There is much work to be done; but I know that by working together, we can succeed and build the kind of prosperous, independent Bahamas that our founding fathers dreamed for us.  It will not happen overnight, but with steady progress, we will get there.

I pray God’s blessings and guidance upon us all, and in the words of St. Francis, “make us instruments of your peace; where there is discord, let me bring union; where there is doubt, let me bring faith; where there is despair, let me bring hope; where there is sadness, let me bring joy.”

I thank God for having blessed us with this beautiful country, and the bountiful birthright which we have inherited.

I thank the many people over the years who have supported me to this moment, where I am able to step into servant leadership for the benefit of the Bahamian people.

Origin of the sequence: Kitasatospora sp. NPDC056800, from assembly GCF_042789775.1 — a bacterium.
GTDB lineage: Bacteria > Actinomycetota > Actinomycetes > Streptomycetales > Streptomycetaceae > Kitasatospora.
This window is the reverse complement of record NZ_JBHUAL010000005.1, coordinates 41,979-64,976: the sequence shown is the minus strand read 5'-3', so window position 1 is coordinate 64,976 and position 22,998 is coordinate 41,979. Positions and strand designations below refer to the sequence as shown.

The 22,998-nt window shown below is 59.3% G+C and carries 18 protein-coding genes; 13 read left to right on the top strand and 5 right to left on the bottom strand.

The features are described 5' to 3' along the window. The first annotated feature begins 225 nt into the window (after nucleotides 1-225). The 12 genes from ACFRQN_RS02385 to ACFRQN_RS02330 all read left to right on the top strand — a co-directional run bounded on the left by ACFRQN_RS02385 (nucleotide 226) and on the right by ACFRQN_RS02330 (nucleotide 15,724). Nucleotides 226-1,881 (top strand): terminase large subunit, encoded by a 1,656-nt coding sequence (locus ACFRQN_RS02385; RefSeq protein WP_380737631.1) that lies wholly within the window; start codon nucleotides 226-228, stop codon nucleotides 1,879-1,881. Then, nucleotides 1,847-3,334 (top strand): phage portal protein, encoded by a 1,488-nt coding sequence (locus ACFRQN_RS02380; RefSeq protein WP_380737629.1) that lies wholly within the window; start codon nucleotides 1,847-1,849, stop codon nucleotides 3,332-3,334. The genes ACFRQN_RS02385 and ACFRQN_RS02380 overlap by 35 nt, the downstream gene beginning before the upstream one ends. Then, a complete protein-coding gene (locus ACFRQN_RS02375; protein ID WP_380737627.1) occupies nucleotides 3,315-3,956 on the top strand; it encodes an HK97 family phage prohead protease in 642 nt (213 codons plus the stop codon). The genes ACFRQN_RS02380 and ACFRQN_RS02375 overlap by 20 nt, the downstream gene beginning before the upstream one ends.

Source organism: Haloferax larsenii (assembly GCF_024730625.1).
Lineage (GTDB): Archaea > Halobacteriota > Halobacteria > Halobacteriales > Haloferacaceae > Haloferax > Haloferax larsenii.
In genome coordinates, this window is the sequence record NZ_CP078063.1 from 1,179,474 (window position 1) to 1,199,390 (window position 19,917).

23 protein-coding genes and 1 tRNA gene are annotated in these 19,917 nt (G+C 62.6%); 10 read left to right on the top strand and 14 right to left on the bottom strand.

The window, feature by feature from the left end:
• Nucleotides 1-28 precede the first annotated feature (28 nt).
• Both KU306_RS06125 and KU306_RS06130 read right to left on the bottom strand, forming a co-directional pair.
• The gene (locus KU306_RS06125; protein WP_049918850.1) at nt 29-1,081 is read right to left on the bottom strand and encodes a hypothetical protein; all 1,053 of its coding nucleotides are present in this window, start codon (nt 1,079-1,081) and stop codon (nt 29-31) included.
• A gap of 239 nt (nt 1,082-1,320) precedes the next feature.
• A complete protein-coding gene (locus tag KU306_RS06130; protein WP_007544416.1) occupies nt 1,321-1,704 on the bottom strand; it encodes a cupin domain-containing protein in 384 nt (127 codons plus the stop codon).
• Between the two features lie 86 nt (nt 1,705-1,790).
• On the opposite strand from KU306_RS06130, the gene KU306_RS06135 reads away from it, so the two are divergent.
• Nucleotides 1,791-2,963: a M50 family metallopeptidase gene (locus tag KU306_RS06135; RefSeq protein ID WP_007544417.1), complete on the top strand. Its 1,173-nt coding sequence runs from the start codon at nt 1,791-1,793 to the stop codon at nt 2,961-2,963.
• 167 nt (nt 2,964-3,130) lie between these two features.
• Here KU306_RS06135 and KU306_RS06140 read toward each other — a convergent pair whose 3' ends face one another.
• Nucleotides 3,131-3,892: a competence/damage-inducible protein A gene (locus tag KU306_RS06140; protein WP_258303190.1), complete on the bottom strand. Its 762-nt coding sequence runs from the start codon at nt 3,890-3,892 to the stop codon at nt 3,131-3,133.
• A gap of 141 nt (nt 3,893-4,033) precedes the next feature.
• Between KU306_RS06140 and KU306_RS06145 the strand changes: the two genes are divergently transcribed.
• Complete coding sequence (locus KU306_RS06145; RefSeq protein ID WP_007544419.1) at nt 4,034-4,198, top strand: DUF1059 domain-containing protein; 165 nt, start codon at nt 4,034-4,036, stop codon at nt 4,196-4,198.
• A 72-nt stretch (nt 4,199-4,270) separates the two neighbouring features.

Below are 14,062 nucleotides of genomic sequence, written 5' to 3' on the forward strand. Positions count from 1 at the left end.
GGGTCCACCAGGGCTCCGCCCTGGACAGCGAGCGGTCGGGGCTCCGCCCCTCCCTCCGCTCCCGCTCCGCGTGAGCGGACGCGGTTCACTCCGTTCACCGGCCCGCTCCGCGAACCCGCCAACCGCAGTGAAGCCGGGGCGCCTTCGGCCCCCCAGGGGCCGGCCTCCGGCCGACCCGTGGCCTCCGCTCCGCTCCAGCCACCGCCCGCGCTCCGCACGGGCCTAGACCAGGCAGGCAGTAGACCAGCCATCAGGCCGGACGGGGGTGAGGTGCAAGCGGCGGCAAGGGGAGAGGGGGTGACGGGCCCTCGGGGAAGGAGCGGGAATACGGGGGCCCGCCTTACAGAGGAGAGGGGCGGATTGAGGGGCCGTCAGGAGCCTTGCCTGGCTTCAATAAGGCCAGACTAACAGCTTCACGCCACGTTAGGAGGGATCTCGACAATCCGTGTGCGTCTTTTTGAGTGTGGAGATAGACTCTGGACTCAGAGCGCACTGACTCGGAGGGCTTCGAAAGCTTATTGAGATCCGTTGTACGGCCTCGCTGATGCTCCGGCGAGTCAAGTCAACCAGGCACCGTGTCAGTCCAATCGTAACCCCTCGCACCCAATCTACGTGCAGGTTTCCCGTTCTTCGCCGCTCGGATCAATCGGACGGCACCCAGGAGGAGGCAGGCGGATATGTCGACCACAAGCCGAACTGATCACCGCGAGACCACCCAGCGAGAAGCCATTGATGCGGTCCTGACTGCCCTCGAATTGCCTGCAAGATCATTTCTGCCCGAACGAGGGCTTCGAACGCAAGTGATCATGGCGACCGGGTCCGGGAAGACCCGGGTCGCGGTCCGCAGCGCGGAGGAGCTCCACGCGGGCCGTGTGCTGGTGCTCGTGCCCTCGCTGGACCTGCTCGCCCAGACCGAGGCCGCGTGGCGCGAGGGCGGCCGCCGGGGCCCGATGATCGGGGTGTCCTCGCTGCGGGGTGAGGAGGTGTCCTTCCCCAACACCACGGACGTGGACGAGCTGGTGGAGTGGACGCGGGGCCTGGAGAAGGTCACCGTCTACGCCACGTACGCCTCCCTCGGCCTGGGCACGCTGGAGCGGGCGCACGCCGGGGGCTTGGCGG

I thank my family, especially my wife Ann, and my children, my siblings, Alvin, Don, Craig and Trevor, my one and only sister, Diane, who every day continue to give me so much love and support.

And I thank the Bahamian people who have placed their faith and confidence in me and my team.

 

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EPIC ELECTION!  39 chosen from HUGE field of 228 Candidates, PLP WINS

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#TheBahamas, September 18, 2021 – Concluding with another sweeping swing, Bahamians for the fifth consecutive General Election have made the swap between the Progressive Liberal Party (PLP) and the Free National Movement (FNM) and this time, the Hubert Minnis-led FNM Administration saw the curtain close dramatically on its performance in exchange for the ‘New Day’ alternative presented by Philip ‘Brave’ Davis, leader of the PLP.